Your favorite subject at school probably wasn't tomato ripening algorithms
How can we prepare today's teens for tomorrow's challenges? And what should be the connection between vocational education, business, and the environment?
The Agroecology track at Dror Galil High School on Kibbutz Ravid tries to answer all of these questions, and some more.
Matan Alfasi has spent 10 years working on Ravid's orchards, growing some of the best mangos, lychees and olives exported from Israel to Europe. Fascinated by the connection between trees, insects and fungi, he knew that his next project would involve agriculture and education, as well as concern for nature and the environment.
"We try to pave new paths for vocational education in the 21st century. The potential is massive. To connect the dots between the agricultural and environmental needs of society and the educational needs of teens just seemed like the right thing to do. They get to be in the front of Israel's Agri-Tech field, learn from the best and even get a paycheck at the end of the month," says Matan, walking us through rows of hydroponic lettuce, arugula and kohlrabi.
And indeed, Dror Galil's collaboration with Ministry of Agriculture R&D departments and private companies in the area can create a valuable educational opportunity for the students. "For example," says Matan, "we started working with a big agricultural cooperative in the area that deals mainly with bananas, whose corms (stumps) create a constant problem for farmers in the form of huge amounts of waste that needs to be buried in specific places, to avoid polluting groundwater.
Together with the students, we discovered that the Black Soldier Fly (Hermetia illucens) can eat the majority of the banana remains, leaving behind only the toughest fibers that can be later used to create inert growing mediums for plants. The students are an essential part of the experiments, learning valuable, cutting-edge tools and thorough theoretical knowledge.”
Some of the students decided to attend Dror Galil after going through a rough time at different, regular schools in the area. Matan describes the effects working in the hydroponic greenhouse has had on some of the students as "sometimes magical. One of our best students right now came here after switching 5 schools. In the beginning he found it hard to adjust, but he really found a home in the Agroecology track. That kid who struggled is now transfixed with a new experiment we're conducting together with a private agri-tech company creating algorithms to track the ripening stages of tomatoes to better dispense fertilizer. Sometimes bright kids just need an opportunity to combine learning with work, in a different setting than the regular classroom."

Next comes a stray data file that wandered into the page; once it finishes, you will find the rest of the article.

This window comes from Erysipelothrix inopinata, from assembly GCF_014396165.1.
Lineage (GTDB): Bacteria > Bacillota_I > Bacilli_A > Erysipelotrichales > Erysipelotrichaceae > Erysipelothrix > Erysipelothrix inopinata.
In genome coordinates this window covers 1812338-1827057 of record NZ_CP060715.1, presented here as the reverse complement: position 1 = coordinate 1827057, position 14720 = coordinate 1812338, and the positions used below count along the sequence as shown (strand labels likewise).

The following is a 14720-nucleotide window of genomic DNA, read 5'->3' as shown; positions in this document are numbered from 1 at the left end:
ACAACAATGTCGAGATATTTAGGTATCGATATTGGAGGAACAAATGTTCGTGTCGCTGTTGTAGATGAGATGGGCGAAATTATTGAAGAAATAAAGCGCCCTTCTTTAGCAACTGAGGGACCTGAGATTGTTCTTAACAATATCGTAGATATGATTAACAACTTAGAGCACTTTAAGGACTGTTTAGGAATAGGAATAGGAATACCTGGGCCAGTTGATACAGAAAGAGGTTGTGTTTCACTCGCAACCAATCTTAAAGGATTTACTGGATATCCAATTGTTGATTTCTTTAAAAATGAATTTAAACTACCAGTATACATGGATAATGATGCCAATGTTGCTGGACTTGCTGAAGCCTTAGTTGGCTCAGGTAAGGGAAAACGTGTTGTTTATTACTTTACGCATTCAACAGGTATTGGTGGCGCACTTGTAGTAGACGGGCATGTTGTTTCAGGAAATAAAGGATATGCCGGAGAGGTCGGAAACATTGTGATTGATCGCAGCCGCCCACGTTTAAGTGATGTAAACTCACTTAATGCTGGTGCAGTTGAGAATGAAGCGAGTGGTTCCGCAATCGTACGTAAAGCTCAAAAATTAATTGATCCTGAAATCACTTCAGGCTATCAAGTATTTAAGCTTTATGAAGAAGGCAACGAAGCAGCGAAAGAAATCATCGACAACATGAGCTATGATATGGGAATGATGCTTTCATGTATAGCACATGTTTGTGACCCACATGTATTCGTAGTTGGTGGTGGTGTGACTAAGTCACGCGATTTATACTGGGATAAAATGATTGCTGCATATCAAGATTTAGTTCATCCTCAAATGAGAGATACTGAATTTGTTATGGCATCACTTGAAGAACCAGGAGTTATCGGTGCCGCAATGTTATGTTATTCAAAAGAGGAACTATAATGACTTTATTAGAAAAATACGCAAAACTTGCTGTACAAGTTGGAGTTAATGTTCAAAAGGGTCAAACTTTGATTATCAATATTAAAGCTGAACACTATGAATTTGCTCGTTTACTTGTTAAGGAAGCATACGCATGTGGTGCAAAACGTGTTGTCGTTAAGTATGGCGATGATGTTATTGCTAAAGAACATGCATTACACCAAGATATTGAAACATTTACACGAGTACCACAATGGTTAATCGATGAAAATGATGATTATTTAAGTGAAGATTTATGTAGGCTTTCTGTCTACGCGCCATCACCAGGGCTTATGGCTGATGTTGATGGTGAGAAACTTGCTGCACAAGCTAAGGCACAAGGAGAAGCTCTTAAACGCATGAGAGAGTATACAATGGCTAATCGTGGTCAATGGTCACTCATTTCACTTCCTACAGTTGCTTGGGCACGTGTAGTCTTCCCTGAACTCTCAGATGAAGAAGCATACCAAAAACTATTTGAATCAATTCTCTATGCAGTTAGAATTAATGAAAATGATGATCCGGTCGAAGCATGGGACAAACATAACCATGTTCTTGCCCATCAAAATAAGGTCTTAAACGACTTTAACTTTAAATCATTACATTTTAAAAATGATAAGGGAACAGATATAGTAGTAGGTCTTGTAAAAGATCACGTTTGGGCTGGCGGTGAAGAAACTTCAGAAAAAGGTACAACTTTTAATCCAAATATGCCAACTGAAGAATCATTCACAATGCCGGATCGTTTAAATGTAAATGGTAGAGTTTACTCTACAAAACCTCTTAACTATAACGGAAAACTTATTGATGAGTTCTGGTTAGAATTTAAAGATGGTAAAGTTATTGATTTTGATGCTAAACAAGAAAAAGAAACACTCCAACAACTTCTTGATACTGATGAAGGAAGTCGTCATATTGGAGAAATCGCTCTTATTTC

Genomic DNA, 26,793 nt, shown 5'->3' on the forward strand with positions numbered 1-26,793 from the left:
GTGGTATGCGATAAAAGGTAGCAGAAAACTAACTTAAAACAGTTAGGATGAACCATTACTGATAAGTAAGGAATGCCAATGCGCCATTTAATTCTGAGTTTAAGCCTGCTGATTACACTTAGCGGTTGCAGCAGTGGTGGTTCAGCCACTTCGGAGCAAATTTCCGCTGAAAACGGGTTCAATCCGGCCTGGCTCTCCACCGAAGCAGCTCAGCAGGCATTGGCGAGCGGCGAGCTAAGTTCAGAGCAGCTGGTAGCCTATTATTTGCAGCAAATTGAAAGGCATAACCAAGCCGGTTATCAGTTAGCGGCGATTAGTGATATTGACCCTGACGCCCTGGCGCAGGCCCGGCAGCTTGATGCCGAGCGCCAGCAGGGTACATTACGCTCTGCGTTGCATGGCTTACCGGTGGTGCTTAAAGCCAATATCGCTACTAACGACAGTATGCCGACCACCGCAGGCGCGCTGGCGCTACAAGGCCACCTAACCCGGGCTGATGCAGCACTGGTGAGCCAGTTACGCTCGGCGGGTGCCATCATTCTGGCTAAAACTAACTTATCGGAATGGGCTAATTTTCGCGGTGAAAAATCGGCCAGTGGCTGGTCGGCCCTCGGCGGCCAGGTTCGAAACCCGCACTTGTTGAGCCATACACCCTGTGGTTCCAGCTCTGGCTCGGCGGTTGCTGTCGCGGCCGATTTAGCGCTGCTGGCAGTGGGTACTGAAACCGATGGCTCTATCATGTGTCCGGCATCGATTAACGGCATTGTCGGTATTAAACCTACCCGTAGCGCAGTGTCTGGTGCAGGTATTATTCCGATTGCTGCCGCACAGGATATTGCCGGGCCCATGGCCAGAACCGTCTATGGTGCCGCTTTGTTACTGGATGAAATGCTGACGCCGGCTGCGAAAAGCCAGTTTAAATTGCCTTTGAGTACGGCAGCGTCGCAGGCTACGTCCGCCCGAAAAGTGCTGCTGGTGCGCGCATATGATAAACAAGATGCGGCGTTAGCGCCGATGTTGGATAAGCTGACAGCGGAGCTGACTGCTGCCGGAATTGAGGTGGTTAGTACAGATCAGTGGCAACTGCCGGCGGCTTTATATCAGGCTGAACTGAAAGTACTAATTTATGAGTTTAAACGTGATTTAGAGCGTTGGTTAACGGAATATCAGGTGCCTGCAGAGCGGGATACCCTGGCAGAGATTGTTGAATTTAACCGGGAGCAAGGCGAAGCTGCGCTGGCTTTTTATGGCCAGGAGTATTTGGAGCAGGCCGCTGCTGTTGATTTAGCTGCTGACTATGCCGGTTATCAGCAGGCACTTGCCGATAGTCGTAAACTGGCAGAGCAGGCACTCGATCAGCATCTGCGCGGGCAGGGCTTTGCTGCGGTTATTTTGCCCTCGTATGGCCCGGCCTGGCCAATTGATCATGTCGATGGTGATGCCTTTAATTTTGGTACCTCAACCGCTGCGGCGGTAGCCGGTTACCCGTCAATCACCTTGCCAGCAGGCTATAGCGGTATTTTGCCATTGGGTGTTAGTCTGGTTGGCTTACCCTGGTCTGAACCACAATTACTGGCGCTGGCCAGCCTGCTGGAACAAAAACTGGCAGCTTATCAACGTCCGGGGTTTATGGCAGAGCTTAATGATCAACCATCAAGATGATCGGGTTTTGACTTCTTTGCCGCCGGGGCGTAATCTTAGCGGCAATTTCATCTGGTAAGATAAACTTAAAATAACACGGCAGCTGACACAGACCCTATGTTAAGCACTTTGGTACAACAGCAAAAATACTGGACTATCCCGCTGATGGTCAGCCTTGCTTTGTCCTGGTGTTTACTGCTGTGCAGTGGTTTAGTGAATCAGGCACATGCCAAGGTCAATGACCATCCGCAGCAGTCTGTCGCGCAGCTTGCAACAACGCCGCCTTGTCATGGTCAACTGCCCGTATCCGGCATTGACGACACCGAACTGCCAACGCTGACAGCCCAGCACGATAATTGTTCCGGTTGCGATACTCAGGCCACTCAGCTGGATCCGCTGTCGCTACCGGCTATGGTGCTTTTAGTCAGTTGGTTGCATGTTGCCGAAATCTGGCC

And a different setting it is. The students come to the greenhouse for a full day, studying in the morning, then working and doing experiments. For lunch they cook a meal together from the produce they grow at the greenhouse and the adjacent vegetable garden. They sell around 300 lettuce heads a month to the school community’s families and friends, and even get paid at the end of the month.
The new challenge, already taking up two unique rooms in the greenhouse – is growing mushrooms. Right now this project is strictly for educational purposes, but next year the students plan to sell them as a new product.
We'll let Matan have the last words: "If you are hanging out in the hills of the Galilee and you feel the urge to eat some lettuce – you’ve just got to drop by."